• The one exception to the Children's Act having the effect of making argument over custody moot is if there are COMPELLING REASONS to deny one or both parents parental rights and responsibilities, and care and contact. It should be noted that the fact that one parent would be able to provide materially for the children to a much greater extent than the other DOES NOT constitute a COMPELLING REASON. The only reasons that can be regarded as compelling are the likes of abuse and neglect of the children - and, in some cases, psychological incapacity to provide care. It is also the case that Parental Alienation Syndrome ('PAS') is increasingly being raised as a form of abuse although, no our knowledge, there is no SA case law that demonstrates decisions relating to parental rights and responsibilities, care and contact having been made solely on the demonstration of PAS behaviour by a parent - although there are indications that evidence of PAS is a factor in decisions made in respect of parental rights and responsibilities, care and contact.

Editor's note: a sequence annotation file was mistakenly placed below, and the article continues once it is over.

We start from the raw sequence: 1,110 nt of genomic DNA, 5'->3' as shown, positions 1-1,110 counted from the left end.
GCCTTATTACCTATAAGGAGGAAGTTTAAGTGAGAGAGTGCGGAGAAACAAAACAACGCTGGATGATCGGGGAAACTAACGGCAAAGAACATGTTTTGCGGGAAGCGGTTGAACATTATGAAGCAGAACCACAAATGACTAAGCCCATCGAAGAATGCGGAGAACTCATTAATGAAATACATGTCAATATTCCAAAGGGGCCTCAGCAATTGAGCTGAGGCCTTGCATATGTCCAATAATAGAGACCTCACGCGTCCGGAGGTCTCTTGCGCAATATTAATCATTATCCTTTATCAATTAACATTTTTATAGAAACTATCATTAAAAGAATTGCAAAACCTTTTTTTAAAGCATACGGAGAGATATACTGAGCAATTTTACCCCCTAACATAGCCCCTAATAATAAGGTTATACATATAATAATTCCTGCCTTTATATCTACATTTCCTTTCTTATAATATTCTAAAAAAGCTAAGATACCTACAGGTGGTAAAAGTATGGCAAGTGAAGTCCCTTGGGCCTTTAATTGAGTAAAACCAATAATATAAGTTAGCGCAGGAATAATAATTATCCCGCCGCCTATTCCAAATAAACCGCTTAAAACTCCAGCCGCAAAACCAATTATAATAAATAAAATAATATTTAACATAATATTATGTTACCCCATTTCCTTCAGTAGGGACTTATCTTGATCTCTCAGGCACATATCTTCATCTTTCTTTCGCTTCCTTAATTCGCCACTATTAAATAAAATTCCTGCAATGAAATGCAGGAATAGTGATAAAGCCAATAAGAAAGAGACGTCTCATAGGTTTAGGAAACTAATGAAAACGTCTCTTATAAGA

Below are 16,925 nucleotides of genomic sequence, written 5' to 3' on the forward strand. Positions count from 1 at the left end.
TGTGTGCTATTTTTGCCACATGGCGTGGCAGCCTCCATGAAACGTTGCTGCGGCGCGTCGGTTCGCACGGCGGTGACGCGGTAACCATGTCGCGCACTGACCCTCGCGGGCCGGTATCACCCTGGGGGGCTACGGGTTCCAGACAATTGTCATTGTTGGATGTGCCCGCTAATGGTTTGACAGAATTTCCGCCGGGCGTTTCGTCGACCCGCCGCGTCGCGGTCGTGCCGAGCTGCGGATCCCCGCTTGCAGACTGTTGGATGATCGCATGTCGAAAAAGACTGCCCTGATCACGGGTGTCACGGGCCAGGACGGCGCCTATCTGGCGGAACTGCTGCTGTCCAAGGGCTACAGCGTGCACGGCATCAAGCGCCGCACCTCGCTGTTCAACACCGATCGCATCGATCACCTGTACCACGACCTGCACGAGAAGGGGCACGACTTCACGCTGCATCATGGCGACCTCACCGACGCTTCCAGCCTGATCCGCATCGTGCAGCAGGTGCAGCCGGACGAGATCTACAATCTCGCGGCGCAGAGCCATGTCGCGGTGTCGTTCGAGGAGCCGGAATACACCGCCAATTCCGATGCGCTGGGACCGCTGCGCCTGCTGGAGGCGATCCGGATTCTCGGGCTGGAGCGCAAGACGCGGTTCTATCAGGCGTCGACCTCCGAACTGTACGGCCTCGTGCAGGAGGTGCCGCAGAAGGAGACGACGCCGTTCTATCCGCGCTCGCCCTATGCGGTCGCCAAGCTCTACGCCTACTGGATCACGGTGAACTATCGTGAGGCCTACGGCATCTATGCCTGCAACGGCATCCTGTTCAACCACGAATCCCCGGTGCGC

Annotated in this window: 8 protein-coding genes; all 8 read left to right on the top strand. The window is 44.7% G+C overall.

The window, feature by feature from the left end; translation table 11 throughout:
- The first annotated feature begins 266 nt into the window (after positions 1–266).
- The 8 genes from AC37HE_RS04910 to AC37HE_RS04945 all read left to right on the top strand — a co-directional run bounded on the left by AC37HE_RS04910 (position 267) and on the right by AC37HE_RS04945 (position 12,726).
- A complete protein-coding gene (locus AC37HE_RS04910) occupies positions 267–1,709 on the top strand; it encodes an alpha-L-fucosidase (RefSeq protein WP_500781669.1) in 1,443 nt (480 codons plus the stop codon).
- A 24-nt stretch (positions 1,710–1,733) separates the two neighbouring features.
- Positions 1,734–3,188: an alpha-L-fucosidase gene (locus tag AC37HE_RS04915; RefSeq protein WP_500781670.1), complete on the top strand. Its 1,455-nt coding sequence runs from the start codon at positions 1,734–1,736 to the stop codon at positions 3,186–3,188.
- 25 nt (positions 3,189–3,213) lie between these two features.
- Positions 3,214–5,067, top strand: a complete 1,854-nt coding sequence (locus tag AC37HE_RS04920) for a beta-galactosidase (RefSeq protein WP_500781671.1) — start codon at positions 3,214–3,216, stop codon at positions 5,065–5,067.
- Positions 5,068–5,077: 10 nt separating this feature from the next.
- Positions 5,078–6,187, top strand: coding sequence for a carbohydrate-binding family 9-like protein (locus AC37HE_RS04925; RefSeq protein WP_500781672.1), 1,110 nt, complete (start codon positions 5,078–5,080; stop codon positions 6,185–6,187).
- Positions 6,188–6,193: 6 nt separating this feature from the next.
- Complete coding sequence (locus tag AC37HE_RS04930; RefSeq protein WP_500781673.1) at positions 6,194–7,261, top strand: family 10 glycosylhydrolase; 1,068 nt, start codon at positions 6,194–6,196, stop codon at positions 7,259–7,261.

• Divorcing spouses who have minor children tend to regard their minor children as part of what has to be divided in the divorce process, even if they are unaware of the fact. The Children's Act prevents parents from acting in this manner.

  • The division of the marital estate  decided primarily by the marital regime. However, the court is sensitive to the equitable future financial security of both divorcing spouses, especially when there are minor children involved. So, regardless of whether a couple is married in Community of Property or by Anti-Nuptial Contract (with, or without, accrual) the court allows that one spouse may sue the other for forfeiture of a part of his/her financial estate/share of the joint marital estate. The court will also consider forfeiture as restitution if it is overtly the case that one of the spouses caused the breakdown of the marriage (eg. acts of infidelity, domestic violence and crime that results in a criminal conviction or incarceration that impacts negatively on the marriage, etc.).